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Before we get to the late weekend storm and what that means for snow or no snow, just another reminder of what an exceptional period of weather we went through in February. 10,127 record low mins and maxes were observed, 703 monthly record low maxes and mins and 200 all time record low maxes and mins (year-to-date). Note also the 3,514 record snow reports too this year to date. Holy cow Batman!

February temperatures over all the Midwest averaged 10-12 degrees below normal. For most of the region the month ended up somewhere in the top 3-6 coldest of all time.

During the peak of the outbreak, 30 percent of the country established record cold highs. That is an astounding figure.


In my last post I left you in a quandary regarding the potential for accumulating snow Sunday night and Monday. Two models said yes, the other (the EURO) made a major shift north and said no. Today, the GFS shifted north, while the EURO made a correction back to the south. The only model that's been consistent is the Canadian GEM remaining stationary.

Clearly models are having a devil of a time handling the thermal profiles which is creating mayhem right over my area. Let me show you the latest snow projections from each model verses its previous run 24 hours earlier The latest is on the left, the previous run on the right. I'm especially surprised at the EURO which was on, off, and now on again in my northern counties.

The EURO, notice its push south.

The GFS is now furthest north missing my area after dumping on it yesterday.

The GEM remains consistent but it may be too far south.

One benefit of todays data is that I can now get another opinion thanks to the 12K NAM. It only goes out 84 hours which is 6:00AM Monday meaning the storm is still in progress. Based on what I can see through that period it is plenty cold enough for snow and it's aimed at my area. Interpolating another 6-12 hours I think it would show significant snow over much of my area. The 12K has been pretty reliable this winter so that is a plus on the side of snow, but not a guarantee.


So what's the verdict? I wish I knew! Earlier today I was leaning towards the idea most of the snow would stay near and north of HWY 20 (my far northern counties). Now with the latest evidence from the 12K and the EURO bringing the snow back south I think much of my area near and north of I-80 is still very much in play for a switch from rain to snow Sunday night. Further south, you're not out of the woods either as the 12K and GEM are focused on delivering snow there as well.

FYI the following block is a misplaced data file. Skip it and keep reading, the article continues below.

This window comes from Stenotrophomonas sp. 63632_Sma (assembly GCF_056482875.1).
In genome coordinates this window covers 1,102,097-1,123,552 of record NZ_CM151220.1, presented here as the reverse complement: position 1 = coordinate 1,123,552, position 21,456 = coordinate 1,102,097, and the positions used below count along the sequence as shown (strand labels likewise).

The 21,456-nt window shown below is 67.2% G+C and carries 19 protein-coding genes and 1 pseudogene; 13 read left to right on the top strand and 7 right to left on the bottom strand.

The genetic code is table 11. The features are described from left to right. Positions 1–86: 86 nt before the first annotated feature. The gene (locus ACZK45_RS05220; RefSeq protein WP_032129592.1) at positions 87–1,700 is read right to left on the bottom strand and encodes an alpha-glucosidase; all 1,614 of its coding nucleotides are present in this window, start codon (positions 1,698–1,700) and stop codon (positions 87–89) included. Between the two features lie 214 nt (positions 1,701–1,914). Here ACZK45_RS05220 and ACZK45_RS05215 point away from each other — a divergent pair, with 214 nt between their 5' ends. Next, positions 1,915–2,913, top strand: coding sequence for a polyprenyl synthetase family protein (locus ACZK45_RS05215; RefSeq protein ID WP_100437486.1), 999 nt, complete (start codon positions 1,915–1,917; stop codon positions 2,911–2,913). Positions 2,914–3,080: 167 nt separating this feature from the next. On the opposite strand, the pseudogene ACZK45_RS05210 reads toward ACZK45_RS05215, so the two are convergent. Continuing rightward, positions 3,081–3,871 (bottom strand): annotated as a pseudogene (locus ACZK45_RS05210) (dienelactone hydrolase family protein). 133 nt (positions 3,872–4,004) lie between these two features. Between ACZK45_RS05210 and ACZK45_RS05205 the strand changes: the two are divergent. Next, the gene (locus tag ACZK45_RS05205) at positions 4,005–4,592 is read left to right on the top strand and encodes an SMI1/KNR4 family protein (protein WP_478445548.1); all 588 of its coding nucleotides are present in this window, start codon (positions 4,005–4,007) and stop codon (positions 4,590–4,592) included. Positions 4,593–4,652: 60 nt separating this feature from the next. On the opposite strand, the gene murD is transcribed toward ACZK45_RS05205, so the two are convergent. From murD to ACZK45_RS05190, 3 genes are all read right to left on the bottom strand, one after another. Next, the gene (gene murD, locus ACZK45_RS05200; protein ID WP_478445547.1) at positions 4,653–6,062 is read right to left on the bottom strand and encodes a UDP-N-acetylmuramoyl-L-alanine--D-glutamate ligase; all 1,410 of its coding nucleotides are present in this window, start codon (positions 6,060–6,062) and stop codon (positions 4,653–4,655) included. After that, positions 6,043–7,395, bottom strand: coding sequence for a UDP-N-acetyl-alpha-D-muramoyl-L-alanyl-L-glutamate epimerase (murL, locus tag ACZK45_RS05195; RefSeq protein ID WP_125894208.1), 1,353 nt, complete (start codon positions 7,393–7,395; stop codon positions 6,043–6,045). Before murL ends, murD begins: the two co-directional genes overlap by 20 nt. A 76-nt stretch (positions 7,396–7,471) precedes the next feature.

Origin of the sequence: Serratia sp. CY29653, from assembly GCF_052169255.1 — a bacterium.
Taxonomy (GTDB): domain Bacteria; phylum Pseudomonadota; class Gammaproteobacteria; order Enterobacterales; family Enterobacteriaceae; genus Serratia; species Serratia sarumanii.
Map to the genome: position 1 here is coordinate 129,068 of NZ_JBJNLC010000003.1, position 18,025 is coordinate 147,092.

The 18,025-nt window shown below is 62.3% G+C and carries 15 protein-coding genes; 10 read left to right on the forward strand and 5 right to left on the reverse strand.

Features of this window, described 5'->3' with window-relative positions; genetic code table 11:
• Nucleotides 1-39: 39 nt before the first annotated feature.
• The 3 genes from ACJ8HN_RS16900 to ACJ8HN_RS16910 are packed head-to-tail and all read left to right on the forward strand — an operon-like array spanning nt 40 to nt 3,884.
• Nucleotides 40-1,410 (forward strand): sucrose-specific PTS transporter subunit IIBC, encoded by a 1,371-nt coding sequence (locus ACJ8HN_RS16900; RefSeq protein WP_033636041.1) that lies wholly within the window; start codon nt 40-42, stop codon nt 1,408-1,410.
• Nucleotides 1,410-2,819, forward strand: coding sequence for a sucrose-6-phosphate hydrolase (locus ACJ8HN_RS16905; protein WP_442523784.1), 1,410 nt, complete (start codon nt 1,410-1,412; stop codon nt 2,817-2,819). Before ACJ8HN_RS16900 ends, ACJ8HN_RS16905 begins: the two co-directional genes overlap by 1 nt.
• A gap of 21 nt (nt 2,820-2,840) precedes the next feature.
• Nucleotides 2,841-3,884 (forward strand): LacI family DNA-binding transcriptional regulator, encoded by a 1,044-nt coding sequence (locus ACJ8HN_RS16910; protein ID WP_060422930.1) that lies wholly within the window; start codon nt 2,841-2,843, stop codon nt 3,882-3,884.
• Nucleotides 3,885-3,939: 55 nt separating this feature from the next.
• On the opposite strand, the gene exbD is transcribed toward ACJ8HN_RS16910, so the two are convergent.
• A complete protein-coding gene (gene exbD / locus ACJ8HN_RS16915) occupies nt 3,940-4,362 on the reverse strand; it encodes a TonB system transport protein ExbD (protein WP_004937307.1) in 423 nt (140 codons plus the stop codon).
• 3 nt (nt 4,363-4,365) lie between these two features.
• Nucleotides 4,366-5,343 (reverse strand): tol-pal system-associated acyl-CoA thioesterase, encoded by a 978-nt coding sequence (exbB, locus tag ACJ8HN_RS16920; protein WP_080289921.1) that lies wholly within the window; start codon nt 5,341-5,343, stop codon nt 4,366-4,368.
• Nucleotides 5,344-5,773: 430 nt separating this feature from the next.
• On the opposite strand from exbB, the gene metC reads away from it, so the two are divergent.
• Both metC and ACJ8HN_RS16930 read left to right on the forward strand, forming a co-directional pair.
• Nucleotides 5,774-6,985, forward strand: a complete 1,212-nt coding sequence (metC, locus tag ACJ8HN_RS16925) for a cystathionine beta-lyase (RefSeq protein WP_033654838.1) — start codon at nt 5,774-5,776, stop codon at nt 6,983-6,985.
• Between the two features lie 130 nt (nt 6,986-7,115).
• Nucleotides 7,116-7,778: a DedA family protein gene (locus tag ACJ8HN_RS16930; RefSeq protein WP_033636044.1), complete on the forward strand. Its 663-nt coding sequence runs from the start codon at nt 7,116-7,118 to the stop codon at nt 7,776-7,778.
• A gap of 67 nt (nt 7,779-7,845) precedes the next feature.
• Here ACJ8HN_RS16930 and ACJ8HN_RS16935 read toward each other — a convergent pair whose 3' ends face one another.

Here's how the southern part of my area would get the snow the GEM and 12K advertise. 850 temperatures of 0, which approximate the rain/snow line at 5,000 feet are above freezing (as are surface temperatures) Sunday evening. Just warm enough for rain to kick things off.

The key to what happens next is tied to the strength of a powerful cut-off low that emerges from the central Plains overnight. By Monday morning as the associated trowel pivots overhead, heavier precipitation develops initiating evaporative cooling. Notice how the 12K is showing 850 temperatures collapsing as top down cooling takes place. This cooling is likely to spread east as the system moves in that direction.

Monday morning at 6:00AM you can also see that surface temperatures north of I-80 are below freezing and are at or near 32 even in the far south. This could mean a period of freezing rain or sleet before any transition to snow.

The 12K does indicate that by daybreak Monday showing freezing rain in the pink areas.

In the precipitation "type" depiction below, you can see the sleet and freezing rain preceding the advancing snow in blue.

Needless to say this is a super tough forecast and it is going to take some time before this is resolved, especially with all the range in various solutions. I'm very anxious to see where we stand Friday night. By then data will be better sampled on the west coast and hopefully models will start to lock in on trends. I wish I had the answers to the puzzle but the pieces keep moving. That said, the latest trends lead me to believe much of my area north of HWY 34, especially near and north of I-80 stand a good chance of seeing rain changing to a wet snow (possibly preceded by sleet and freezing rain) late Sunday night or early Monday. Stay tuned and as always roll weather...TS


I will take this opportunity to mention that I only have 24 copies left of my book on the most expensive thunderstorm in United States history (11 billion dollars in estimated damage). This will be the final printing. If you are interested in having the most authoritative account of this extreme event I would suggest you act now. Don't miss this opportunity to own the weather story of a generation. You can order yours at


*This book has been quite the talk with the Iowa State Library promoting it. I have never seen the State Library promote any books like this unless it was an award winner of particular interest to libraries. Hopefully your sales are through the roof!

Jolene Kronschnabel-Director of Hawkins Memorial Library, La Porte City, Iowa

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